Make a Scene
With lots of components, this large-scale project is a
great one for kids to work on together. Start with a huge piece of paper and
paint it an appropriate background hue – for example, black for a space scene, or
green for a jungle. Then set the kids to work filling in the scene with
whatever objects or creatures they like. Let them loose with coloured card,
tissue paper, Textas, sequins and glitter (if you can stomach the mess), then
stick them onto the background with glue or Blu-Tack. For a fun variation,
replace the paper with felt, which sticks to itself, so kids can move their
creations around as they like and create a different story every day.
This fun craft activity doubles as a frame-worthy keepsake for mum and dad. Choose a piece of paper – coloured or white, or even patterned wrapping paper works well – and Blu-Tack it to the wall.
child sideways in front of the wall, with a lamp shining directly at them,
casting a clearly defined shadow onto the paper. Draw around the shadow with a
pencil – or better yet, get your kids to help each other with this part – and
then have them fill in the shape with black crayon or paint.
Pick up plain T-shirts for your children to customise. This
activity can be tweaked for all ages; let the little ones loose to make
confetti patterns with fabric paint and stamps, or, if your kids are old enough
to operate an iron, try iron-on washi tape. If your tweens are interested in
learning to use a sewing machine, encourage them to experiment, sewing rickrack
trims or creating T-shirt pockets out of patterned fabric scraps (and learning
a new skill along the way).
Make a magnetic fishing game. This is a great one for all
ages, with even the littlest ones loving the process of creating and then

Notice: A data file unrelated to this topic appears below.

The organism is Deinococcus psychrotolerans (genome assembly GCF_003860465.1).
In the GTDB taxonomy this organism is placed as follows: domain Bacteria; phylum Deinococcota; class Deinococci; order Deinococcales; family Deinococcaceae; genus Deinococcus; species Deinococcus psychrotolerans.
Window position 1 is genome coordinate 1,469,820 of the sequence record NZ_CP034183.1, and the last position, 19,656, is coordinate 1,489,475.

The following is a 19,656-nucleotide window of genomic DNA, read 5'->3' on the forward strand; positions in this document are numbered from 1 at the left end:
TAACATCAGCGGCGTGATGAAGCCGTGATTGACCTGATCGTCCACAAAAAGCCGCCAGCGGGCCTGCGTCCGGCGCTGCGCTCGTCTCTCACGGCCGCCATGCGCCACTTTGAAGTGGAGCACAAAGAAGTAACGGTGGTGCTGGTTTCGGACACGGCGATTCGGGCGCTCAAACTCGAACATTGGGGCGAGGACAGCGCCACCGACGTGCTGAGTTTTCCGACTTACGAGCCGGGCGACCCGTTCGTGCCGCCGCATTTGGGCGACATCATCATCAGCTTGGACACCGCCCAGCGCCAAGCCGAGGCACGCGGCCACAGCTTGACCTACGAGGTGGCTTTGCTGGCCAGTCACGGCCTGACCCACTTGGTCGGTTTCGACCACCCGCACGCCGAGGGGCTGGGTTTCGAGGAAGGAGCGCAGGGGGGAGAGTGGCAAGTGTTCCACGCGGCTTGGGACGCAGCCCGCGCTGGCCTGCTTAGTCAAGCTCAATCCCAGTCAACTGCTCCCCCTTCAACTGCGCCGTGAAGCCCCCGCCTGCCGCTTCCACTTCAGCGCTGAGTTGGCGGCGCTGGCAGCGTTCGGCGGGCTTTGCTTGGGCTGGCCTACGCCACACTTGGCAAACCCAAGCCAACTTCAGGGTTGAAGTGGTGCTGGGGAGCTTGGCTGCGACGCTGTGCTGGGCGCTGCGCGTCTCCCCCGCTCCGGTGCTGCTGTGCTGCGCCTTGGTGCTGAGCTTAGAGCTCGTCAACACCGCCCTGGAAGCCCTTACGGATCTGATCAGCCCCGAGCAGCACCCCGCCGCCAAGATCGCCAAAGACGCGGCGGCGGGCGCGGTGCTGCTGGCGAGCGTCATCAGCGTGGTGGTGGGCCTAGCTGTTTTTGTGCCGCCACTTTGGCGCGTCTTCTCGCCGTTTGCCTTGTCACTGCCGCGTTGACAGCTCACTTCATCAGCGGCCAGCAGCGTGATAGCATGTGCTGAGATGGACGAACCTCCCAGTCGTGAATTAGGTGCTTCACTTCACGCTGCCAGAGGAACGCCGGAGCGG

playing the game. Fold a piece of paper in half and draw a fish (you can
download a template or freestyle it) so the mouth is at the folded end. Cut out
and glue a paperclip between the two fish. Make as many fish as you like,
encouraging the kids to add lots of detail and bright colours to each. Then
attach a small magnet to a piece of string, using a chopstick or similar as a
fishing pole, and away you go!
Flip Book Fun
Teach your kids about the basic principles of animation
by getting them to make their own flip books. Almost everyone made these as children,
but to refresh your memory, you’ll need a sticky notepad and a marker pen.
Start on the last page of the pad and draw a little stick figure, a basic face
or even something as simple as a dot. The rest is up to your kids’
imaginations! To begin with, they might like to draw a dot that grows or
bounces around the page – move it a tiny bit on each page you draw. Or draw a
stick figure waving or jumping, or a funny face frowning then smiling.
DIY Paper Beads
Making your own paper beads is a fantastic activity that
will keep the kids busy for hours. Cut coloured or patterned paper into long,
thin triangles. Then, starting at the wider end, wind the paper around a
knitting needle, sealing with glue pasted along the last inch or two of paper.
Leave to dry for a few minutes, then gently ease off the needle. Thread onto twine
to make stylish accessories.
Just Add Salt
Salt painting is one of those messy-but-worth-it projects
your kids will love, whether they’re toddlers or tweens. Paint a picture with
thick blobs of PVA glue or drizzle the glue directly from the bottle. Sprinkle
liberally with salt, shaking off the excess. Then, using liquid watercolour
paint (or watered-down acrylic or diluted food colouring), touch the tip of the
paintbrush to the salt and watch the colour spread like magic!
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